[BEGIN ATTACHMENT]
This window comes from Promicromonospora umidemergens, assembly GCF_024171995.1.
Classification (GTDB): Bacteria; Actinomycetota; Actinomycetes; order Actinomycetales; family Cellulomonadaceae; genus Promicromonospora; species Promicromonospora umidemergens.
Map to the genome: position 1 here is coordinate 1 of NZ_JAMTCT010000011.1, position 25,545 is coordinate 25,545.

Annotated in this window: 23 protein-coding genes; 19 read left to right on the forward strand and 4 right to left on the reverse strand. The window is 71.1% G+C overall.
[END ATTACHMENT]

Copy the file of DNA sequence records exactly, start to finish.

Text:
This window comes from Promicromonospora umidemergens, assembly GCF_024171995.1.
Classification (GTDB): Bacteria; Actinomycetota; Actinomycetes; order Actinomycetales; family Cellulomonadaceae; genus Promicromonospora; species Promicromonospora umidemergens.
Map to the genome: position 1 here is coordinate 1 of NZ_JAMTCT010000011.1, position 25,545 is coordinate 25,545.

Annotated in this window: 23 protein-coding genes; 19 read left to right on the forward strand and 4 right to left on the reverse strand. The window is 71.1% G+C overall.